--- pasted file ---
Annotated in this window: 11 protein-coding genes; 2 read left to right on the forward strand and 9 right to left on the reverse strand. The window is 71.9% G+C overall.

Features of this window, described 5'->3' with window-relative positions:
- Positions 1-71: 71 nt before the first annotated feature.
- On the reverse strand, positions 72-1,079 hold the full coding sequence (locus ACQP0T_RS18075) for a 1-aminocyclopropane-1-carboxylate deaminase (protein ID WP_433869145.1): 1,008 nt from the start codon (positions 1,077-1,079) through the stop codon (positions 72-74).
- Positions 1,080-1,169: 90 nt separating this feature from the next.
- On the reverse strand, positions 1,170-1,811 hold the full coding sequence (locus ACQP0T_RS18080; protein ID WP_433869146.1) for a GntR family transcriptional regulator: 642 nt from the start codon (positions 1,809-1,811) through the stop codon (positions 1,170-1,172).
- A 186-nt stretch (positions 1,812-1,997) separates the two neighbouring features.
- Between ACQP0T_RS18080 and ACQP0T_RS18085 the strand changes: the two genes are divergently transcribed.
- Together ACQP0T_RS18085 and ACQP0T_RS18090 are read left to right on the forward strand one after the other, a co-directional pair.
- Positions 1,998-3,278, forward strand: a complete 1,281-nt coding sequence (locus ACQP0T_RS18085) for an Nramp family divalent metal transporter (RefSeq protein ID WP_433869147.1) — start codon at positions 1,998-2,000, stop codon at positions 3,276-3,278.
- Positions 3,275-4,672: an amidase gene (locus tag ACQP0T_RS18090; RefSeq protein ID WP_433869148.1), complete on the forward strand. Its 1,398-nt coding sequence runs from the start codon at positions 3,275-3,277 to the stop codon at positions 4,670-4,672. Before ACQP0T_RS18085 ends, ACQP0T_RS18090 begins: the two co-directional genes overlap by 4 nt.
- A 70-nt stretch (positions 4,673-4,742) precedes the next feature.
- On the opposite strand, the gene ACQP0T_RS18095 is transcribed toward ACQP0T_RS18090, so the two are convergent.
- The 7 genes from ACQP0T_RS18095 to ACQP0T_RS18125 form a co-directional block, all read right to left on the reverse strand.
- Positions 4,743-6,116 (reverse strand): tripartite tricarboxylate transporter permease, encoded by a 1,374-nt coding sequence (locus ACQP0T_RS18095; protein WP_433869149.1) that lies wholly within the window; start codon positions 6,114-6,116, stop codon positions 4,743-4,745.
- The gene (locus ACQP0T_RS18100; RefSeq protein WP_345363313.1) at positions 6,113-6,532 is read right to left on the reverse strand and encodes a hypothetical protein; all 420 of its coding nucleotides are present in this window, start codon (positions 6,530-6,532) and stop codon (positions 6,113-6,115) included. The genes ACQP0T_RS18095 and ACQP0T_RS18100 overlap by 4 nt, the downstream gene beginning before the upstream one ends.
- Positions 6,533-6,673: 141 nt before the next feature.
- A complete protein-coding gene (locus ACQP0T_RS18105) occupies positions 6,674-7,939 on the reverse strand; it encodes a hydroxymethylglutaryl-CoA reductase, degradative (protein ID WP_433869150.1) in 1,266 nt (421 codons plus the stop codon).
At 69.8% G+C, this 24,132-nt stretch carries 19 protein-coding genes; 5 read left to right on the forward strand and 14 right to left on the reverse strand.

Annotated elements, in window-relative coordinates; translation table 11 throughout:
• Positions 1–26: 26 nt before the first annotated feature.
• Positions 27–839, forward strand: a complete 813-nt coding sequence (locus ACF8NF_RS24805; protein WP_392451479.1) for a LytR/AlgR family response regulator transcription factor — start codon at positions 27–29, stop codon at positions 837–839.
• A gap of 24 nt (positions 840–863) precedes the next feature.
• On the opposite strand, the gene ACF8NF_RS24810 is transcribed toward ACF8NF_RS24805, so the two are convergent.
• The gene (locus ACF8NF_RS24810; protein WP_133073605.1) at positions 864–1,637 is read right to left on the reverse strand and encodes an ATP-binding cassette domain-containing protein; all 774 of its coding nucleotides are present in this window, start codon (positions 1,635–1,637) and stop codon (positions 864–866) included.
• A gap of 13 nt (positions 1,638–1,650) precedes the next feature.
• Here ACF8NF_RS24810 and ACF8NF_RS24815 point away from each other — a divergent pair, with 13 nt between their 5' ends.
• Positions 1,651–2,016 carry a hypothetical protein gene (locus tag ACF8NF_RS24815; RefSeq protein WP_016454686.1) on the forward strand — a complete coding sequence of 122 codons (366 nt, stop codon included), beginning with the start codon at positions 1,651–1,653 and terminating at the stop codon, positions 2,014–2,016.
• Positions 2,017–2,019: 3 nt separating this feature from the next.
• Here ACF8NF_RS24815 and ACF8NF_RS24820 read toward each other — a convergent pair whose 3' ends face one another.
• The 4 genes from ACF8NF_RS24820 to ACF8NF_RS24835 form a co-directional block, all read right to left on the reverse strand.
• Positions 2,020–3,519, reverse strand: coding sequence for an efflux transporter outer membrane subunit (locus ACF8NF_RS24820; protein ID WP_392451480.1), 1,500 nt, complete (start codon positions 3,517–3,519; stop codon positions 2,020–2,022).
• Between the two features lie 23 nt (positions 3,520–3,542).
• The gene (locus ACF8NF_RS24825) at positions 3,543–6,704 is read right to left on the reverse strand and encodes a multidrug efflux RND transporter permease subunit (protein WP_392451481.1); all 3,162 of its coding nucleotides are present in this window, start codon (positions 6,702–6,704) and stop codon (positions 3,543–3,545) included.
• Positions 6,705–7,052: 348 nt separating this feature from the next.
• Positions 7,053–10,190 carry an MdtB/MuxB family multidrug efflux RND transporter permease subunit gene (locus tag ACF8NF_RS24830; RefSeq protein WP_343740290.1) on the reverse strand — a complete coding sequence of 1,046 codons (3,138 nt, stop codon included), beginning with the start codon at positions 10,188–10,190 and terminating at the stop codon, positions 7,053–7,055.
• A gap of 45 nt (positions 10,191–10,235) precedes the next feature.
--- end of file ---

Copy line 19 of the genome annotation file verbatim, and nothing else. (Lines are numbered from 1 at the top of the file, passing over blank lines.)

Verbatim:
At 69.8% G+C, this 24,132-nt stretch carries 19 protein-coding genes; 5 read left to right on the forward strand and 14 right to left on the reverse strand.